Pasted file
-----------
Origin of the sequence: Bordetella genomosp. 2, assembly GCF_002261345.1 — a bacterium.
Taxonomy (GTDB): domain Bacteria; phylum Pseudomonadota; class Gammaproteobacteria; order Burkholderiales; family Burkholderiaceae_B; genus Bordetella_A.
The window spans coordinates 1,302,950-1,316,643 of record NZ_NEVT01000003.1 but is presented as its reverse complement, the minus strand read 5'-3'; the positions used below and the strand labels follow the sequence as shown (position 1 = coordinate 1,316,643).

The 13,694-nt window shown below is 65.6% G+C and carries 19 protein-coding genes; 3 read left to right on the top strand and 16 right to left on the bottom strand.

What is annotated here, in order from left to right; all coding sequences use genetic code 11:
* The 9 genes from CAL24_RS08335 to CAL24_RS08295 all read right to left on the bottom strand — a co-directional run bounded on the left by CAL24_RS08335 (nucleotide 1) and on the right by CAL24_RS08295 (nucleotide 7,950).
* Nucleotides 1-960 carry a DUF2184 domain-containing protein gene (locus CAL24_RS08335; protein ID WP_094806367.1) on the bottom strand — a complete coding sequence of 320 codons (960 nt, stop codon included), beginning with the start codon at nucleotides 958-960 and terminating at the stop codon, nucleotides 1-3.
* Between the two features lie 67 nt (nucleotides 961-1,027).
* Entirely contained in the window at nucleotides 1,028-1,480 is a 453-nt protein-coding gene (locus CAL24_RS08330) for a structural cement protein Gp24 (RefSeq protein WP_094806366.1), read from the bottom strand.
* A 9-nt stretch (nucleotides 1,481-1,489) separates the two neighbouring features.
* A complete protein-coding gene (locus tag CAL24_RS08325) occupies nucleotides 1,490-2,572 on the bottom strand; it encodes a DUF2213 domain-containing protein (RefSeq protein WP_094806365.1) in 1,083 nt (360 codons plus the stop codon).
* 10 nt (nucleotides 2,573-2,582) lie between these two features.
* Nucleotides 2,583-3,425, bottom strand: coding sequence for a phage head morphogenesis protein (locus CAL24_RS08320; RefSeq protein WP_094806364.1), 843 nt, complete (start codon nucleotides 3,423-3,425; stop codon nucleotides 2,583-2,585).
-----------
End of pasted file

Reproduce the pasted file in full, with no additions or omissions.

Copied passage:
Origin of the sequence: Bordetella genomosp. 2, assembly GCF_002261345.1 — a bacterium.
Taxonomy (GTDB): domain Bacteria; phylum Pseudomonadota; class Gammaproteobacteria; order Burkholderiales; family Burkholderiaceae_B; genus Bordetella_A.
The window spans coordinates 1,302,950-1,316,643 of record NZ_NEVT01000003.1 but is presented as its reverse complement, the minus strand read 5'-3'; the positions used below and the strand labels follow the sequence as shown (position 1 = coordinate 1,316,643).

The 13,694-nt window shown below is 65.6% G+C and carries 19 protein-coding genes; 3 read left to right on the top strand and 16 right to left on the bottom strand.

What is annotated here, in order from left to right; all coding sequences use genetic code 11:
* The 9 genes from CAL24_RS08335 to CAL24_RS08295 all read right to left on the bottom strand — a co-directional run bounded on the left by CAL24_RS08335 (nucleotide 1) and on the right by CAL24_RS08295 (nucleotide 7,950).
* Nucleotides 1-960 carry a DUF2184 domain-containing protein gene (locus CAL24_RS08335; protein ID WP_094806367.1) on the bottom strand — a complete coding sequence of 320 codons (960 nt, stop codon included), beginning with the start codon at nucleotides 958-960 and terminating at the stop codon, nucleotides 1-3.
* Between the two features lie 67 nt (nucleotides 961-1,027).
* Entirely contained in the window at nucleotides 1,028-1,480 is a 453-nt protein-coding gene (locus CAL24_RS08330) for a structural cement protein Gp24 (RefSeq protein WP_094806366.1), read from the bottom strand.
* A 9-nt stretch (nucleotides 1,481-1,489) separates the two neighbouring features.
* A complete protein-coding gene (locus tag CAL24_RS08325) occupies nucleotides 1,490-2,572 on the bottom strand; it encodes a DUF2213 domain-containing protein (RefSeq protein WP_094806365.1) in 1,083 nt (360 codons plus the stop codon).
* 10 nt (nucleotides 2,573-2,582) lie between these two features.
* Nucleotides 2,583-3,425, bottom strand: coding sequence for a phage head morphogenesis protein (locus CAL24_RS08320; RefSeq protein WP_094806364.1), 843 nt, complete (start codon nucleotides 3,423-3,425; stop codon nucleotides 2,583-2,585).